The Cluster is based on a proactive, employee-driven approach that encourages employees to unleash their creative energy, independently of who they are or where they work.
To stimulate the innovation culture, the Innovation Cluster, which just opened its first Innovation Center, is also organizing cross-disciplinary and collaborative workshops, targeting the resolution of specific problems, ideation sessions, design thinking, hackathons and more.
A number of technologies already applied to the aviation and automotive sectors are beginning to emerge in the space sector.
As you may know, robotics and cobotics are infiltrating the clean rooms at Thales Alenia Space. 3D printing, also known as additive manufacturing, has already been in use for a few years to make satellite parts [more info: click here]. In 2015, a Cygnus resupply vessel ferried a portable 3D printer – built by Altran with a major contribution from Thales Alenia Space – to the International Space Station. The aim is to turn out 3D parts in situ for repairs, experiments, etc. The initial trial, a first for Europe, was an unprecedented success.
More recently, an R&D project in Europe’s Horizon 2020 research program, dubbed PAMPA, showed the possibility of using plastic components on microwave devices operating at 1 to 30 GHz. This type of technology, already proven in the auto industry (for backup radars in particular), could shortly be used in a European space program. Why plastic? The aim is to lower the manufacturing cost of microwave equipment, widely used on telecom payloads, without penalizing robustness. click here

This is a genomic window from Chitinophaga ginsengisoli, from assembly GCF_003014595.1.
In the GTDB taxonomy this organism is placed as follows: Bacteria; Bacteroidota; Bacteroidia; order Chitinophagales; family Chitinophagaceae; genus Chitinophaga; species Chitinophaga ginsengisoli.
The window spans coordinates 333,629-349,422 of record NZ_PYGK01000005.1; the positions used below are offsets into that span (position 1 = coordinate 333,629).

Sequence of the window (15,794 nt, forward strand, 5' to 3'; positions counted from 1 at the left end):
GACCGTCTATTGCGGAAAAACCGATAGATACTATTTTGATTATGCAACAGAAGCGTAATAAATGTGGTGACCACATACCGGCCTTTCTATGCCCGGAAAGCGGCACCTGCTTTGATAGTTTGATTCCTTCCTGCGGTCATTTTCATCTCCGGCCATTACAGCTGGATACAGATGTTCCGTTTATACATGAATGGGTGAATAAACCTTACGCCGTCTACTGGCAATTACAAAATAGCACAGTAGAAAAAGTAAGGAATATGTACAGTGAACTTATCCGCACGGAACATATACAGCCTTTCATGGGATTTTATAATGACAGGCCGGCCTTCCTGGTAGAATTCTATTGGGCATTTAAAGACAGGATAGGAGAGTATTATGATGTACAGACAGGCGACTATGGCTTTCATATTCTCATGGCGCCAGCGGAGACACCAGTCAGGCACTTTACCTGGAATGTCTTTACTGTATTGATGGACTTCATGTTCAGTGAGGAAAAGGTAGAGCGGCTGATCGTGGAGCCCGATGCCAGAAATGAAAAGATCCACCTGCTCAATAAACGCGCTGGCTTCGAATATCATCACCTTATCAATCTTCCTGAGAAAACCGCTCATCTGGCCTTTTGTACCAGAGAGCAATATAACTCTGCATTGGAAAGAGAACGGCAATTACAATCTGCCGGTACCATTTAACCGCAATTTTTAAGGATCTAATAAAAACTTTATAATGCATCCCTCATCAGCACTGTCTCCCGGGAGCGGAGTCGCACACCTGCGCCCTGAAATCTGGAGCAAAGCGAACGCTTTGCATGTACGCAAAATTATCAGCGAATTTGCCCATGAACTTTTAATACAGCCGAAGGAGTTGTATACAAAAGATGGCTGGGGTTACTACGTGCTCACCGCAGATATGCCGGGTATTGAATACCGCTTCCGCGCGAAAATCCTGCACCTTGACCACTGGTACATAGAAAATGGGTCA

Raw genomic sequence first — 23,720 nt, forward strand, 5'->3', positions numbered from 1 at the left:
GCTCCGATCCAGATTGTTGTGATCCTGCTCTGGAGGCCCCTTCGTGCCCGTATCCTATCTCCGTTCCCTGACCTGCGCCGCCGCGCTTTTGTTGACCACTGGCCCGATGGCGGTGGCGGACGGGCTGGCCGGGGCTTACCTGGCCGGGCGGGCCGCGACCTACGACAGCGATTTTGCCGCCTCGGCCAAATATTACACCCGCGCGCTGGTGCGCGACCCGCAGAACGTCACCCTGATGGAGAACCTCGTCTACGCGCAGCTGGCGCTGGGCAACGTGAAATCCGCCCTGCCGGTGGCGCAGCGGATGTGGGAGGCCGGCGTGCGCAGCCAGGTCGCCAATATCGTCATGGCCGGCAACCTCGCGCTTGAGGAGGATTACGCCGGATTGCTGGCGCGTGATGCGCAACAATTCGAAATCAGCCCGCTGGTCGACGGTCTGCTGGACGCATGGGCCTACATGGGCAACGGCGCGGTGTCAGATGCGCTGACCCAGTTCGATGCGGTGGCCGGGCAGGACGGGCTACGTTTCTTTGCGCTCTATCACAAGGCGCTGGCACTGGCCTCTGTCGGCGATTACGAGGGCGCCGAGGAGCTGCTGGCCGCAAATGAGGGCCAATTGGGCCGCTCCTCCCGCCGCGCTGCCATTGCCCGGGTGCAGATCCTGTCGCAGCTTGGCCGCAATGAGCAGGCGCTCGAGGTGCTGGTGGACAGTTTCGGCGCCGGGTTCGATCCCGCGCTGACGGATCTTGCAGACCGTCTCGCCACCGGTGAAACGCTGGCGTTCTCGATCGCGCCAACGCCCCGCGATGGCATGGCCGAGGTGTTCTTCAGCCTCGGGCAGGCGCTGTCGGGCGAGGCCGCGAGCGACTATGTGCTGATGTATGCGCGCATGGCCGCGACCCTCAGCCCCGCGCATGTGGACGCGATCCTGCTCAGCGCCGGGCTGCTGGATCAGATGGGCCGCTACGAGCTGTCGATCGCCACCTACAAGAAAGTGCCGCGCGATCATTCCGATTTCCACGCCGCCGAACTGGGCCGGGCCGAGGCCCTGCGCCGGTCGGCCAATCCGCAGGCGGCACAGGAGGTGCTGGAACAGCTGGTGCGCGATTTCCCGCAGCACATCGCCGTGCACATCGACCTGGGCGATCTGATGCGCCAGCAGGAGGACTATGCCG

Stratobus has become the latest avatar of geeks in love with innovation and new technologies, enjoying broad media coverage since 2014. The program officially got off the ground in April 2016, with 17 million euros in funding from France’s Investment in the Future plan. StratobusTM is a striking example of innovation, a real disruptive technology compared with the current state-of-the-art. A perfect complement to satellite systems, Stratobus™ is an autonomous multi-mission stratospheric airship. Because it doesn’t need a launcher, Stratobus is an extremely cost-competitive platform for a wide range of civil and/or military regional applications: telecommunications, navigation, observation (in particular surveillance), etc. Click here for more info
An event such as #HelloSpace aims to encourage new ideas, such as the aforementioned, that can be applied to the space sector, encompassing technologies, concepts, processes and methods.
You have undoubtedly heard about the concept of Smart Cities, an exercise in imagining the city of the future. With #HelloSpace, the Innovation Cluster is aiming to take things to a higher level, by trying to imagine the country of the future – hence, Smart Countries.
How will transport, infrastructures, security systems and connectivity, to mention just a few areas, change in the coming years? While the previous theme, Transverse Technologies, was naturally focused on technology, Smart Countries mainly concerns the challenges facing society. Participants will work in teams to come up with proposals addressing a specific challenge: how can the space sector continue to improve the life of people on Earth in the near future?
“You say Goodbye and I say #HelloSpace”
As you can see, #HelloSpace is a “competition” designed to accelerate innovation and entrepreneurship within Thales Alenia Space. It also aims to foster a real innovation culture across our company. The participants, from Italy, Spain, France, the UK and Belgium, will have a day and a half to give their creativity free rein. An initiative such as #HelloSpace offers, more than ever, extremely fertile ground to nurture tomorrow’s space-based disruptive concepts.
All cartoons by ASTER